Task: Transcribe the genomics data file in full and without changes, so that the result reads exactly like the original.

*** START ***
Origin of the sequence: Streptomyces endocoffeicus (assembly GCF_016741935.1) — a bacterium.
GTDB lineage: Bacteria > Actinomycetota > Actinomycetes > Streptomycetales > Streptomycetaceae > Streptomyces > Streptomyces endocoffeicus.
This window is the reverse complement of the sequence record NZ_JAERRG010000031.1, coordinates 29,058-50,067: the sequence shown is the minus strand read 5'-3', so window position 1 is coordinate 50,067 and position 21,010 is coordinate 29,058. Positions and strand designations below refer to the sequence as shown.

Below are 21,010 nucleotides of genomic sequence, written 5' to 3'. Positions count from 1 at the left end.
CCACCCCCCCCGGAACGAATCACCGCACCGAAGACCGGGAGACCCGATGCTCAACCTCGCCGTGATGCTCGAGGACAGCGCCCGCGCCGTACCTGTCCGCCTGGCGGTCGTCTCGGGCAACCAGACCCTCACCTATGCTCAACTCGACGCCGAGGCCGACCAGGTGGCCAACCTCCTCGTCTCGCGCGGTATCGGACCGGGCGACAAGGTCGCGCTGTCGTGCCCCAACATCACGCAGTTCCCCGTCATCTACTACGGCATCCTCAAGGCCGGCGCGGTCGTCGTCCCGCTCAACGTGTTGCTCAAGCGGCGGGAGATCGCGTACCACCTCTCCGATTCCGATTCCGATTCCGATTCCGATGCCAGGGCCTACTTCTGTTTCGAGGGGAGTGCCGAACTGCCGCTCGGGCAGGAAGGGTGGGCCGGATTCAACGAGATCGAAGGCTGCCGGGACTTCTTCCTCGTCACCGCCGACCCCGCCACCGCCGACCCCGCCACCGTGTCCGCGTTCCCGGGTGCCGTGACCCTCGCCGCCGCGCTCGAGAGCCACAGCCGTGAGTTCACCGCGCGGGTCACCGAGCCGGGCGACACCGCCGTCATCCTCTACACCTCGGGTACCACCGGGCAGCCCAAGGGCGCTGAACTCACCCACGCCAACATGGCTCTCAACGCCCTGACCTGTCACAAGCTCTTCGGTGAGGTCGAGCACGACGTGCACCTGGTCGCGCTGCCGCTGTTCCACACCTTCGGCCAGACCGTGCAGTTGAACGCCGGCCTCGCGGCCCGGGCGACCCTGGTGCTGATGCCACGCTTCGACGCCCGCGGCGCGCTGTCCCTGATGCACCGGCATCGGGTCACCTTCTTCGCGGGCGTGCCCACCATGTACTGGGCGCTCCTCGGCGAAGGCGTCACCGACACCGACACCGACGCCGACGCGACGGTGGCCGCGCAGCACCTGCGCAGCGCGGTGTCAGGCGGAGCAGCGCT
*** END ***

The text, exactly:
Origin of the sequence: Streptomyces endocoffeicus (assembly GCF_016741935.1) — a bacterium.
GTDB lineage: Bacteria > Actinomycetota > Actinomycetes > Streptomycetales > Streptomycetaceae > Streptomyces > Streptomyces endocoffeicus.
This window is the reverse complement of the sequence record NZ_JAERRG010000031.1, coordinates 29,058-50,067: the sequence shown is the minus strand read 5'-3', so window position 1 is coordinate 50,067 and position 21,010 is coordinate 29,058. Positions and strand designations below refer to the sequence as shown.

Below are 21,010 nucleotides of genomic sequence, written 5' to 3'. Positions count from 1 at the left end.
CCACCCCCCCCGGAACGAATCACCGCACCGAAGACCGGGAGACCCGATGCTCAACCTCGCCGTGATGCTCGAGGACAGCGCCCGCGCCGTACCTGTCCGCCTGGCGGTCGTCTCGGGCAACCAGACCCTCACCTATGCTCAACTCGACGCCGAGGCCGACCAGGTGGCCAACCTCCTCGTCTCGCGCGGTATCGGACCGGGCGACAAGGTCGCGCTGTCGTGCCCCAACATCACGCAGTTCCCCGTCATCTACTACGGCATCCTCAAGGCCGGCGCGGTCGTCGTCCCGCTCAACGTGTTGCTCAAGCGGCGGGAGATCGCGTACCACCTCTCCGATTCCGATTCCGATTCCGATTCCGATGCCAGGGCCTACTTCTGTTTCGAGGGGAGTGCCGAACTGCCGCTCGGGCAGGAAGGGTGGGCCGGATTCAACGAGATCGAAGGCTGCCGGGACTTCTTCCTCGTCACCGCCGACCCCGCCACCGCCGACCCCGCCACCGTGTCCGCGTTCCCGGGTGCCGTGACCCTCGCCGCCGCGCTCGAGAGCCACAGCCGTGAGTTCACCGCGCGGGTCACCGAGCCGGGCGACACCGCCGTCATCCTCTACACCTCGGGTACCACCGGGCAGCCCAAGGGCGCTGAACTCACCCACGCCAACATGGCTCTCAACGCCCTGACCTGTCACAAGCTCTTCGGTGAGGTCGAGCACGACGTGCACCTGGTCGCGCTGCCGCTGTTCCACACCTTCGGCCAGACCGTGCAGTTGAACGCCGGCCTCGCGGCCCGGGCGACCCTGGTGCTGATGCCACGCTTCGACGCCCGCGGCGCGCTGTCCCTGATGCACCGGCATCGGGTCACCTTCTTCGCGGGCGTGCCCACCATGTACTGGGCGCTCCTCGGCGAAGGCGTCACCGACACCGACACCGACGCCGACGCGACGGTGGCCGCGCAGCACCTGCGCAGCGCGGTGTCAGGCGGAGCAGCGCT